A hydrocele represents a collection of fluid between the serosal and peritoneal layers of the tunica vaginalis and can be distinguished as either communicating or noncommunicating. A communicating hydrocele arises from a patency of the processus vaginalis that has failed to close following testicular descent. This represents a spectrum of disease that includes an indirect inguinal hernia. Communicating hydroceles occurring within the first years of life seldom require operation because they will often disappear without treatment. If a communicating hydrocele persists beyond 2 years of age or is symptomatic at any time, surgery is recommended, and typically these are addressed via an inguinal incision in a method similar to repair of an indirect inguinal hernia.
A noncommunicating hydrocele arises from abnormal tunica vaginalis lining that can no longer resorb excess fluid. Noncommunicating hydroceles show little tendency toward spontaneous regression and should be removed if symptomatic. Most hydroceles are painless, and symptoms arise only from the inconvenience caused by their size or weight. The long-continued presence of a hydrocele infrequently causes atrophy of the testicle. Open operation is the method of choice for removing the hydrocele because the pathology arises from the abnormal tunica vaginalis, which must be partially excised or otherwise addressed. Aspiration of the hydrocele contents and injection with sclerosing agents are generally regarded as unsatisfactory treatment because of the high incidence of recurrences. Occasionally, severe infection can be introduced by aspiration. Simple aspiration, however, often may be used as a temporary measure in patients in whom surgery is contraindicated or must be postponed.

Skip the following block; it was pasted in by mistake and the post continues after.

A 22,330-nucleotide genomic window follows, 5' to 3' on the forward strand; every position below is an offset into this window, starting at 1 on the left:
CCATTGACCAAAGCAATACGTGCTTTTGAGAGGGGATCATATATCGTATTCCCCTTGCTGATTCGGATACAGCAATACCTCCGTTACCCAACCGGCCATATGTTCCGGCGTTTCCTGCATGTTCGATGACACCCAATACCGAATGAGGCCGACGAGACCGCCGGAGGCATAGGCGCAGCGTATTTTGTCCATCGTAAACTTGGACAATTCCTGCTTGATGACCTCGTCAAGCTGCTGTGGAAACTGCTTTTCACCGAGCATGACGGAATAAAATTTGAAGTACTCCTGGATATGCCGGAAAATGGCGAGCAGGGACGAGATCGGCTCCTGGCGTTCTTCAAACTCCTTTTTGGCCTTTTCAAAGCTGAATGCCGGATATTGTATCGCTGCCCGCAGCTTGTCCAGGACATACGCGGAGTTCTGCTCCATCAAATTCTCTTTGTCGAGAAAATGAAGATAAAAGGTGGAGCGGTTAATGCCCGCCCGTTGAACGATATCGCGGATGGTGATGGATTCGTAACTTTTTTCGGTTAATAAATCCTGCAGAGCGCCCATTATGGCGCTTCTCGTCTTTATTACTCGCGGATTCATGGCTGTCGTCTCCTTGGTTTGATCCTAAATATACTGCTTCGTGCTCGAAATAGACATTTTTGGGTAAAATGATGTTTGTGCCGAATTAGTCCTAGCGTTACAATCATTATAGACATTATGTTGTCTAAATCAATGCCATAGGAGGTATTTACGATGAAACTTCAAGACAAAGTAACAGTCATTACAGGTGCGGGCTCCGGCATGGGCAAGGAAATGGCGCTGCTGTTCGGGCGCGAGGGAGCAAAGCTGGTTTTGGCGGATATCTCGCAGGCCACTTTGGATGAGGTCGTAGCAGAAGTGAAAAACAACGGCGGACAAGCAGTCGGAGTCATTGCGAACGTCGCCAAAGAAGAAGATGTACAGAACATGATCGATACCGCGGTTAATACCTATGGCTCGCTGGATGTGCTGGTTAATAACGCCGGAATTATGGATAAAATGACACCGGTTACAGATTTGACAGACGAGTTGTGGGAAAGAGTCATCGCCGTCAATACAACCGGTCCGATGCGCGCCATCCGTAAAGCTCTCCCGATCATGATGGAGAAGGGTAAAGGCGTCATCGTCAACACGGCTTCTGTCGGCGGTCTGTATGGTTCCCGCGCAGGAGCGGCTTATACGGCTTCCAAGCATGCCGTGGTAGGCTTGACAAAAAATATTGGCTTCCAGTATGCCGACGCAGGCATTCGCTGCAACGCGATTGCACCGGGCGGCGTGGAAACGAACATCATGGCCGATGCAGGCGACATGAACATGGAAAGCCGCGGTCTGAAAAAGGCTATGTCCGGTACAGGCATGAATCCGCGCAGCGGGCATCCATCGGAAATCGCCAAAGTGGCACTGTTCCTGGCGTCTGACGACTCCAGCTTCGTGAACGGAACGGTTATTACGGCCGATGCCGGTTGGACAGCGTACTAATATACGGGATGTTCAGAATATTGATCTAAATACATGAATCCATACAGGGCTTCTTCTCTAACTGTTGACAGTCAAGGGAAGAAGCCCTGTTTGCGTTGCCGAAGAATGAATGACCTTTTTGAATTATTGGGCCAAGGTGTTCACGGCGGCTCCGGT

The accuracy of the diagnosis determines surgical management. Hydrocele must be differentiated from scrotal hernia, tumor of the testicle, and varicocele. Often physical examination is sufficient to determine the diagnosis. However, if the diagnosis is uncertain, or if the hydrocele is so large as to obscure the physical examination of the testicle, an ultrasound of the scrotum can be useful. A hernia usually can be reduced, transmits a cough impulse, and is not translucent. A hydrocele cannot be reduced into the inguinal canal and gives no impulse on coughing unless a hernia is also present. Additionally, a hydrocele typically transilluminates with application of a penlight, helping to distinguish from a solid mass or hernia.
Either spinal or general anesthesia is satisfactory in adults. General anesthesia is commonly chosen in children, although spinal anesthesia in an experienced setting may be performed. Local infiltration anesthesia is generally unsatisfactory because it fails to abolish abdominal pain produced by traction on the spermatic cord. Uncomplicated hydroceles may be excised as an ambulatory surgical procedure.
Patients are placed on their back on a level table with the legs slightly separated. The surgeon stands on the side of the patient ipsilateral to the site of pathology.